That being said, I decided that I was done dating men from divorced families, not because they can't be great, but I found that examples come from your families. My husband's parents have been married for 50 years and mine have been married for 44 years. Things are overall are better than worse. We've been to counseling and we have 4 kids. We love each other. We respect each other. It's not easy. Marriage is a LOT of work.

His parents rarely talk, never seen them kiss in 13 years and NO romance. His dad is passive-agressive....and if I didn't know any better, he's bipolar. My parents are fairly normal (LOL), work together and kiss all of the time. We were raised with different examples, but the one thing we have going for us, is that we've seen fights, etc. and everyone works it out.

So, now for what you should do...only you know. Maybe see how he does on anti-depressants and give him 3-12 months to balance out and see a counselor together. If things don't work out, then you never to have to look back and wonder if you gave it your all.

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answers from New York on

My ex-fiance was depressed. As a psychologist, living with someone who was depressed was a nightmare beyond belief b/c I KNEW what needed to happen and he refused to get help for the issues. In the end, between working on Wall Street 80 hours per week and the complete withdrawl from me emotionally... ending the relationship was the smartest (and hardest) thing I have ever done.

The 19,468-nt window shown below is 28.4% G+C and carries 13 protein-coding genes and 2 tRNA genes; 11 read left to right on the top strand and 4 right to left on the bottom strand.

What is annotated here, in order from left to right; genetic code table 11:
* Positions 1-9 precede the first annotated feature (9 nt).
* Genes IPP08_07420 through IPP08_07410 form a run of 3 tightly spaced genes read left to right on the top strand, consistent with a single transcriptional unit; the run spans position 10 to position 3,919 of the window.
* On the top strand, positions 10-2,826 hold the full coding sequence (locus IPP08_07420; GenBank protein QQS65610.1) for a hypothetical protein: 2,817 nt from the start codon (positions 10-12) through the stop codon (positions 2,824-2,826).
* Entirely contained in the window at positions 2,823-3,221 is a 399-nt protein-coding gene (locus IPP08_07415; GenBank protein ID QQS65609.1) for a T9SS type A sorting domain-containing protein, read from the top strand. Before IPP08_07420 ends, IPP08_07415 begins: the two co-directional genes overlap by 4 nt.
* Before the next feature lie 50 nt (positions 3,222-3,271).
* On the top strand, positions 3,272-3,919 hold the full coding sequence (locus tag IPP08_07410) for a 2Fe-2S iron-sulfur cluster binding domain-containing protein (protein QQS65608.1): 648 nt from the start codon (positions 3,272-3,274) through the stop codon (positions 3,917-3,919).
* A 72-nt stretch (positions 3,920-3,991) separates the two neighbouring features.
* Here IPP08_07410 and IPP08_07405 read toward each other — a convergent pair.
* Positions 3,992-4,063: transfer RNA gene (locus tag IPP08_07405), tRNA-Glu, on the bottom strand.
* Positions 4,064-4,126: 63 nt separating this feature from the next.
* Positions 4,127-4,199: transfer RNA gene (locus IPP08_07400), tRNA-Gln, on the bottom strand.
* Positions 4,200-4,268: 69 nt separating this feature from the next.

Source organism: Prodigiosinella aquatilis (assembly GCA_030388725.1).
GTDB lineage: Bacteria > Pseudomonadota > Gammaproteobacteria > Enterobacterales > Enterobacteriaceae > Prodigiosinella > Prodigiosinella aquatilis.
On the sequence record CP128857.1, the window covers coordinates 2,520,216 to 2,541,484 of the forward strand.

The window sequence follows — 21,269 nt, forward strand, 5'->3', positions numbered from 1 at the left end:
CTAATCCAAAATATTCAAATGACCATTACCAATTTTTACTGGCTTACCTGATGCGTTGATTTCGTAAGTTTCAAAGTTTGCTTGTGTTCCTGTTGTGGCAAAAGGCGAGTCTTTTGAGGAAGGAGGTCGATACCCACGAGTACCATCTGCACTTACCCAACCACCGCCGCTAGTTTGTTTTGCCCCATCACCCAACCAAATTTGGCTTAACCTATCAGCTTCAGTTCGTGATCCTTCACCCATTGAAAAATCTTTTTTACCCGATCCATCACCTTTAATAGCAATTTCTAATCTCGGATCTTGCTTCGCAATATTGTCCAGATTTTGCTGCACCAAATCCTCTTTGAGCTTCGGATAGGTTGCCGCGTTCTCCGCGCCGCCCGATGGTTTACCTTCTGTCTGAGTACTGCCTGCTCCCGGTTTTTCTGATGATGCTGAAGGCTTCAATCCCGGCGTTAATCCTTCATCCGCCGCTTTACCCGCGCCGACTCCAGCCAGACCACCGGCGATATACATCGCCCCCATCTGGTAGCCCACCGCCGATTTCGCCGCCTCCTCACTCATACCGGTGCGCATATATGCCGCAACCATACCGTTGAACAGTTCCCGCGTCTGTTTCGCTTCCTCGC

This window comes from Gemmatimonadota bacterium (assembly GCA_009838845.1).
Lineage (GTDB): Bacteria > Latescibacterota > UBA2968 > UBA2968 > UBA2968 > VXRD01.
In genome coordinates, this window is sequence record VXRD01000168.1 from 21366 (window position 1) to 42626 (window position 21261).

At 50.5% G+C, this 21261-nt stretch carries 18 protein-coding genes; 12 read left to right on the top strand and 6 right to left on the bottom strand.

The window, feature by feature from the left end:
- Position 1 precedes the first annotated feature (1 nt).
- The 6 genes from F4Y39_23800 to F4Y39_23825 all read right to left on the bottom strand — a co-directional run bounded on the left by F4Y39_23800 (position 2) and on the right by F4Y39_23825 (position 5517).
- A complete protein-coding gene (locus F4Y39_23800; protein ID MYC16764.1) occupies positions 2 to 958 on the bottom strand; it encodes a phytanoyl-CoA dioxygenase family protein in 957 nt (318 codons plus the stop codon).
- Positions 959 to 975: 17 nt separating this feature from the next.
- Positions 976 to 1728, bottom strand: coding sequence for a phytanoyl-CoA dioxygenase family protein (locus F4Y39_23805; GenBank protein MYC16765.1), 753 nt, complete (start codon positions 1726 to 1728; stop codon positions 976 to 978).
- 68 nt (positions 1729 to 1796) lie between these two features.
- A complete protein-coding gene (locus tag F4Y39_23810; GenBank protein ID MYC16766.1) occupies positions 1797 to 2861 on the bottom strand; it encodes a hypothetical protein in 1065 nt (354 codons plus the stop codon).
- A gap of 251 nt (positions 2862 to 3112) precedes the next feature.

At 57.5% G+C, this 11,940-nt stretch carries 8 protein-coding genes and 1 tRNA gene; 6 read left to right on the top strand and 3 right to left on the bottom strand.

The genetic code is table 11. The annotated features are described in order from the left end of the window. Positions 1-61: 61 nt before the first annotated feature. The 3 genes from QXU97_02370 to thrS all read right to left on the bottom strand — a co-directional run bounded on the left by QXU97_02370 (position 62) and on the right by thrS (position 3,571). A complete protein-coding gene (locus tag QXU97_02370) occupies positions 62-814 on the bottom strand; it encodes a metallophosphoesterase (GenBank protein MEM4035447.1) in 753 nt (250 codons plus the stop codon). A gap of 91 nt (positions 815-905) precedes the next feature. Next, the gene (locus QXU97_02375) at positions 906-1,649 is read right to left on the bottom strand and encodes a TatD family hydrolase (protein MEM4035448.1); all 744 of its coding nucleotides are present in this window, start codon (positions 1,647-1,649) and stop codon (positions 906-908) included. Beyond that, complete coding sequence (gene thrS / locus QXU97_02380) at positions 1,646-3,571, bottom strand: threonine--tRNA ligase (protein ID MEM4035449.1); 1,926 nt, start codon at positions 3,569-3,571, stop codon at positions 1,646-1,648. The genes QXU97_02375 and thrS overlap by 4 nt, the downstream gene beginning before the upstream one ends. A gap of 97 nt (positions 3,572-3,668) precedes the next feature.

No, marriage isn't supposed to be that hard. My marriage has ups and downs, but those fluctuations aren't peaks and canyons. We have to work to maintain our connection, but it's not a fight for either one of us. There are no threats of divorce or splitting up (there were with the "near miss" husband). I can be angry with him and vice versa because the outcome is usually a conversation about what upset the other person and we move on- it's not a screaming match with threat of a divorce.

My husband's parents did not have a happy marriage. He's never used that as an excuse, but has often told me that he didn't get married until he found someone he could build a life with that would be different than the life he grew-up with.

Good luck with this- getting psychological help to keep you in the marriage (and only for that reason) is artificial and way of controlling your behavior... not changing his own.